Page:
Folio 184v

« Previous Page Next Page »

Belles Heures of Jean de France, duc de Berry, 1405–1408/9. Herman, Paul, and Jean de Limbourg (Franco-Netherlandish, active in France by 1399–1416). French; Made in Paris. Ink, tempera, and gold leaf on vellum; 9 3/8 x 6 5/8 in. (23.8 x 16.8 cm). The Metropolitan Museum of Art, New York, The Cloisters Collection, 1954 (54.1.1).

The Story of Saint Jerome
Saint Jerome in a Woman’s Dress, Folio 184v

This rarely depicted bizarre story is described in The Golden Legend and reads as a narrative in two episodes, from right to left. A practical joke was played on the strict Jerome by his fellow monks: a dress was placed by his bed as he slept, and when he woke for pre-dawn prayer at matins he put it on, then went into church wearing it. Two monks at left whisper at the strange sight. The elaborate architecture articulates the two scenes.

Listen to a sample from the exhibition Audio Guide:

Audio clip: Adobe Flash Player (version 9 or above) is required to play this audio clip. Download the latest version here. You also need to have JavaScript enabled in your browser.

Audio Guide Transcript

Tom Campbell: This is from one of the so-called picture book sections, added within the Book of Hours to allow the Limbourg brothers greater rein in their approach to visual narrative. Indeed, this scene was certainly not part of any standard prayer book. It’s an episode from the medieval book of saints’ lives called The Golden Legend. On the right, we see a monk with a hidden face holding a blue garment. He’s sneaking into Jerome’s bedchamber as he sleeps. It’s a practical joke on the saint, who was known by his fellow monks as a strict disciplinarian. The blue garment is a dress, and it’s placed where Jerome will slip it on in his early morning drowsiness as he’s called to first prayers. At the left, we see him entering the church as other monks look on in mockery.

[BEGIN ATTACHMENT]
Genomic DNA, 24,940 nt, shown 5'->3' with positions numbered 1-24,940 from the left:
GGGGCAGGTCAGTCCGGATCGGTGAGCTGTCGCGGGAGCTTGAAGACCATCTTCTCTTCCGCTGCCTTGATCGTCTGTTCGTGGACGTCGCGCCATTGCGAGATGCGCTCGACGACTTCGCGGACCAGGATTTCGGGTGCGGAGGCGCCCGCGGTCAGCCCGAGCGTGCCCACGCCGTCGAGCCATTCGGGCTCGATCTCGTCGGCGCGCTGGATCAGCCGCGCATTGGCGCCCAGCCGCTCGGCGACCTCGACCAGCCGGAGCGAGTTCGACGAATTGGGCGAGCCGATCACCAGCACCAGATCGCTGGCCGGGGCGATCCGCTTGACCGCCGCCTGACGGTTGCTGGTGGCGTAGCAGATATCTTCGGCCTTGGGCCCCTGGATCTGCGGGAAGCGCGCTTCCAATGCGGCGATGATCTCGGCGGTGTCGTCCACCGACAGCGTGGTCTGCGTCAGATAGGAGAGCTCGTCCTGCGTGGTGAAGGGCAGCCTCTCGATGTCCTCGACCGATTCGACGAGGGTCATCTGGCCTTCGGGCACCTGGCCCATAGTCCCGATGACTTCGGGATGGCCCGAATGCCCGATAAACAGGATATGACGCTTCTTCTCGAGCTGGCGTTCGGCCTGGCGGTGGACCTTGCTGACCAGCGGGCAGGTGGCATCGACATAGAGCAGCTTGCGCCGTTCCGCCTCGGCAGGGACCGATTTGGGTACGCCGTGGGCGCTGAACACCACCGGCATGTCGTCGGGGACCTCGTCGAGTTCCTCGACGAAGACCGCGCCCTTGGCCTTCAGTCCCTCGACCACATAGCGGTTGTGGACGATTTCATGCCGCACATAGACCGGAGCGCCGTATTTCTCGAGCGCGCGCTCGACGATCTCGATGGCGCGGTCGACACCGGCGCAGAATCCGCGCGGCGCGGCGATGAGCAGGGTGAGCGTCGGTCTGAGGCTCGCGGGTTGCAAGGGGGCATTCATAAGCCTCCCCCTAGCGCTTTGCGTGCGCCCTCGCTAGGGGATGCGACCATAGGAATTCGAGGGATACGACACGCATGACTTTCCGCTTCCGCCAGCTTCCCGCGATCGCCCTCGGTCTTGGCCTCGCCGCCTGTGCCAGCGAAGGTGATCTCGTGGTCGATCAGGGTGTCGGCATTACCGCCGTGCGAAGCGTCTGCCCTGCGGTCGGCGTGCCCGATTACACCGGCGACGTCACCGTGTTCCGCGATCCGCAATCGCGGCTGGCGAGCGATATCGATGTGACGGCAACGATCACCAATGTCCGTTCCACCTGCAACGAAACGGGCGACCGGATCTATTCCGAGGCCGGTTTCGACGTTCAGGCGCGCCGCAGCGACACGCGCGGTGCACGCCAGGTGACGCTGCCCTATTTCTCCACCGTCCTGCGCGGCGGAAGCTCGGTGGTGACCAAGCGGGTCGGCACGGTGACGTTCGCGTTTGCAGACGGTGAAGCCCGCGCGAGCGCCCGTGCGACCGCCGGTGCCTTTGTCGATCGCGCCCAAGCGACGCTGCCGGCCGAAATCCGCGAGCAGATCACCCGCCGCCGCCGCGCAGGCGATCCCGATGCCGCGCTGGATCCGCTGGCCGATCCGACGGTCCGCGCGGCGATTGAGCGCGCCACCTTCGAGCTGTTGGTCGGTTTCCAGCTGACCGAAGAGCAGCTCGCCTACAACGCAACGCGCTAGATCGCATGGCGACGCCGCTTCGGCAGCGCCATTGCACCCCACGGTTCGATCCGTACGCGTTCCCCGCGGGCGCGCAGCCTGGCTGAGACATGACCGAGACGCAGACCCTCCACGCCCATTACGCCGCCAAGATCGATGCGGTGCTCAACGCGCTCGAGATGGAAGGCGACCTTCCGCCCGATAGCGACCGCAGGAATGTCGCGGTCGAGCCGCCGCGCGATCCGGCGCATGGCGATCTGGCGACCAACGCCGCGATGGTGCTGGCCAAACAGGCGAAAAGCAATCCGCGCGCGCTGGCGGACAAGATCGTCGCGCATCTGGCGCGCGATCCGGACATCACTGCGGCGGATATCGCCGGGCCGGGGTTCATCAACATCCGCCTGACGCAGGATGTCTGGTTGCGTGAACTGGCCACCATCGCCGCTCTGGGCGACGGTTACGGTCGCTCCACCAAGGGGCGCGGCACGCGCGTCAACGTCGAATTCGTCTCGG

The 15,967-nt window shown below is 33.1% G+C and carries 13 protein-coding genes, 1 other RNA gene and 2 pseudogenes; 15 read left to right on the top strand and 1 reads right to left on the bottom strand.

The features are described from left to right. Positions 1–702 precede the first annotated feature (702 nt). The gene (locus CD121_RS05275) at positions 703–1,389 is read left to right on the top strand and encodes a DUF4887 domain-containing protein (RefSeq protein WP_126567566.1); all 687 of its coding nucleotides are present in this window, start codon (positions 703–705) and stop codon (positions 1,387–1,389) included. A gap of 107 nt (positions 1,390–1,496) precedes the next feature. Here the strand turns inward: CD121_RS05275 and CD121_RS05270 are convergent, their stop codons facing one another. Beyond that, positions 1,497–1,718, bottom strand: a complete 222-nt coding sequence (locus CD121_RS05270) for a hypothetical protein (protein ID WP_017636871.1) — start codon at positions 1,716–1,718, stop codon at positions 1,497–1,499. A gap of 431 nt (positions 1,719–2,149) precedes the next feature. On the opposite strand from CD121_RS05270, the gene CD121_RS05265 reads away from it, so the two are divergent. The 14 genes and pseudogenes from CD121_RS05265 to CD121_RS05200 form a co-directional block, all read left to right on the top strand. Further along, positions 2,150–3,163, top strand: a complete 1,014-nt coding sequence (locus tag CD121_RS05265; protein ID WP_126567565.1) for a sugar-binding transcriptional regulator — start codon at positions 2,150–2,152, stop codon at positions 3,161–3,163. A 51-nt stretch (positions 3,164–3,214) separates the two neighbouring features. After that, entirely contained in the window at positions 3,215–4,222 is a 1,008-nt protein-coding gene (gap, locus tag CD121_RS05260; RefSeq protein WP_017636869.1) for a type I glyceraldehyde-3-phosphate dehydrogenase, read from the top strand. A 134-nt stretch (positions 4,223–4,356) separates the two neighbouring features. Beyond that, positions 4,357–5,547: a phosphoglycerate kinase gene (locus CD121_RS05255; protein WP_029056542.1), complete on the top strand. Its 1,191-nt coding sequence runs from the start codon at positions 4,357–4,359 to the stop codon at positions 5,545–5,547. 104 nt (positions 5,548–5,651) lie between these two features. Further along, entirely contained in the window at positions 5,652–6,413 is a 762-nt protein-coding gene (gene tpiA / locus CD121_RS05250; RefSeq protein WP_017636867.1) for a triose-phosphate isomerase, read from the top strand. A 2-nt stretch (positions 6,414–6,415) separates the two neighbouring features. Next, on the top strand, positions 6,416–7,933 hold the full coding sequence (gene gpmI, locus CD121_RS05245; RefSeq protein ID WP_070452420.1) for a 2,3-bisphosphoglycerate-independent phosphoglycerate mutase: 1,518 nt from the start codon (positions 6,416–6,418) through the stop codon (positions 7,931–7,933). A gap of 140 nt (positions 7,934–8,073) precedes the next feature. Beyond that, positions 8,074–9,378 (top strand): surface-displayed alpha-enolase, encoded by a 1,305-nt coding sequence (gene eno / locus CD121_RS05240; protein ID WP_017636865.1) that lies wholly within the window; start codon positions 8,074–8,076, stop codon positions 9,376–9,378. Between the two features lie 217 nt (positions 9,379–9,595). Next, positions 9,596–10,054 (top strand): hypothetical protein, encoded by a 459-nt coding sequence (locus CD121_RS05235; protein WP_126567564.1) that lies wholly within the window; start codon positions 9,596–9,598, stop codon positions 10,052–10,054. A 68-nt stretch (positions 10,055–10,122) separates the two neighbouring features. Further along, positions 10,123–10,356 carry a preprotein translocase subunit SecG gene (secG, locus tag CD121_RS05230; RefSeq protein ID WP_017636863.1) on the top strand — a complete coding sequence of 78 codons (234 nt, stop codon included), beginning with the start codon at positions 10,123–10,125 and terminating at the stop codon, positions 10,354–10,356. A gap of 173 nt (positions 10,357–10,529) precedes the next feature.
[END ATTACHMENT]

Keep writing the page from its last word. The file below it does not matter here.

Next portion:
The inscription tells what happened next: “He was derided by them at matins to such madness that he fled the place.”